he February issue of Harvard Business Review, only available for sale online, lists the breakthrough ideas for 2005. Number 10, is business blogging. This is a huge endorsement of marketing blogs – especially coming on the heals of Monday’s Wall Street Journal’s article endorsing blogs as an effective business marketing tool.
Steve Rubel, publisher of Micro Persuasion has some excerpts from what Mohabir Sawhney, Tribune Professor of Technology and Director, Center for Research in Technology and Innovation, Kellogg School of Management, writes in the article. Here’s the excerpts (emphasis added).
‘The ‘blogosphere’ – a grassroots ecosystem comprising of millions of weblogs – is decentralized and ungoverned. But like traditional media (and unlike most personal web sites), it is gaining the power to influence what people think, do, and buy. The blogosphere has begun to develop its own rating schemes, ratings leaders, business models, and brand-name celebrities. As the blogosphere takes its place among entertainment and information channels, companies must devise strategies for marketing in and around it.’……’Marketers will naturally want their messages promoted on influential blogs and protected from critical ones. But they will find it difficult to navigate this complex blend of advertising, content, dialogue, and public relations.’……’Corporate marketers must deal with bloggers differently from the way they deal with traditional media. First, they must realize that the blogosphere is not just a place in which to advertise; it is a medium in which to participate. Marketers can join the conversation on influential blogs related to their products or companies – or even better, they can become bloggers in their own right by hosting blogs for customers. Most radically, they can host independent bloggers on their Web sites, essentially trading exposure for reach and credibility.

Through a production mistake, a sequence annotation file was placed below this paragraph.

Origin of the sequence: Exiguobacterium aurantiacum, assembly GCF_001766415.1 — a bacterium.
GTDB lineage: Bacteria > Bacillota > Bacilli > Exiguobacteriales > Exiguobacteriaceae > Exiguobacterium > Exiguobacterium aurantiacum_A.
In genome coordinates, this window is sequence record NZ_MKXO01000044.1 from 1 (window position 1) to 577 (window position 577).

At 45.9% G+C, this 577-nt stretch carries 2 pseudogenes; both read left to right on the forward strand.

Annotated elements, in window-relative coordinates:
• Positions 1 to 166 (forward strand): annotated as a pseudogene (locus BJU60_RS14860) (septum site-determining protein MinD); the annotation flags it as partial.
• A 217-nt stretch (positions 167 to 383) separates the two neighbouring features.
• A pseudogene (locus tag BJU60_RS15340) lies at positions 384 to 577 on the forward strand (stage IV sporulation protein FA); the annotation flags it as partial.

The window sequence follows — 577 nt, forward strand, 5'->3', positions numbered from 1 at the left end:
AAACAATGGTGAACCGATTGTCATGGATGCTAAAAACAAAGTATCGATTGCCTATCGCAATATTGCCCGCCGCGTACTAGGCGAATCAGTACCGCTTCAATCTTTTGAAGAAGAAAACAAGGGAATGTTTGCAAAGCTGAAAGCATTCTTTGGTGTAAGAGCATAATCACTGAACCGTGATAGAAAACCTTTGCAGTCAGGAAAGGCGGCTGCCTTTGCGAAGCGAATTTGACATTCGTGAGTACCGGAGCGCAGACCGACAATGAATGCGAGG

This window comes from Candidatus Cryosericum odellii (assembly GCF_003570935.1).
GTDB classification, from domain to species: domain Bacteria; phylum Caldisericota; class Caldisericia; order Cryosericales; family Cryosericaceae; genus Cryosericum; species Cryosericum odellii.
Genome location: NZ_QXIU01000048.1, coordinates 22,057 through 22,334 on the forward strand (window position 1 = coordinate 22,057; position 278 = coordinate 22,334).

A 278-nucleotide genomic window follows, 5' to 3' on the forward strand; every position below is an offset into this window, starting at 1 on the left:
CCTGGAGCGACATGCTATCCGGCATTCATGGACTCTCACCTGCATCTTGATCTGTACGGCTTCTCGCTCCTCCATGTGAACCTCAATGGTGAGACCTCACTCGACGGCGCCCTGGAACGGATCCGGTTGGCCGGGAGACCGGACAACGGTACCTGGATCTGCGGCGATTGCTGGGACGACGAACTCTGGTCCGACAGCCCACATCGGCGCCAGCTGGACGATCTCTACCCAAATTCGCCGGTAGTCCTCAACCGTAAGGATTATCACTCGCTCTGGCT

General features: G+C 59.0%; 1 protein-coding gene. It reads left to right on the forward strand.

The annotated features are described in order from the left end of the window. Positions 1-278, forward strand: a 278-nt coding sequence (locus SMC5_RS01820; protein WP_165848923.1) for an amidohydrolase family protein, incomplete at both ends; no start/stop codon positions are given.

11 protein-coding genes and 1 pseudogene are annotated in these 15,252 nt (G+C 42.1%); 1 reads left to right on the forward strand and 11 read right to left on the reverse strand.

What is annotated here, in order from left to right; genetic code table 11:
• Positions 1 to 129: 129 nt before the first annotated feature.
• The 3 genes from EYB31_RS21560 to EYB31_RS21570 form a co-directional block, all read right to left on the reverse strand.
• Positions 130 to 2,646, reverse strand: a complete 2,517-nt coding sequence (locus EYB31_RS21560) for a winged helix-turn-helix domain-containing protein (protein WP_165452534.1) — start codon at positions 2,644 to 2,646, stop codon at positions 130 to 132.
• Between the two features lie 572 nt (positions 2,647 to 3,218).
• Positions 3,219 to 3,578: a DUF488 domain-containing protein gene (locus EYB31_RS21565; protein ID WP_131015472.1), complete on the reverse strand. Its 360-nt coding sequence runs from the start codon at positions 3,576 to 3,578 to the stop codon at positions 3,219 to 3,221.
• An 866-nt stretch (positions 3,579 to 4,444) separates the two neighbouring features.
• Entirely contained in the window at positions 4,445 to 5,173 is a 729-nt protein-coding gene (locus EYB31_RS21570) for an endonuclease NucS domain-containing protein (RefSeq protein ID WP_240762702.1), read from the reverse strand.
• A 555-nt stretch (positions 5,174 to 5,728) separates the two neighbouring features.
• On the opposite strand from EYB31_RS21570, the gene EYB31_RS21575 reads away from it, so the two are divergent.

Second, companies must try to cultivate bloggers rather than control them. Instead of making ham-handed efforts to influence bloggers, marketers should attempt to win them over by sharing information openly with those who write about their companies and by responding to the issues that are raised, even – especially – if they are negative.
Third, the blogosphere is fluid and ever changing. Ad buys will become more dynamic, as new technologies and modified contract terms let marketers shift rapidly from blog to blog in pursuit of customers’ fickle attention.’
Are you a legal marketing professional or lawyer? Do you have a plan to participate in the blogosphere or to at least launch a beta blog in the coming months for one of your lawyers or practice areas to test the effectiveness of blog marketing? If your answers are yes and no, you are blowing it or do not care about the growth of your law firm’s business.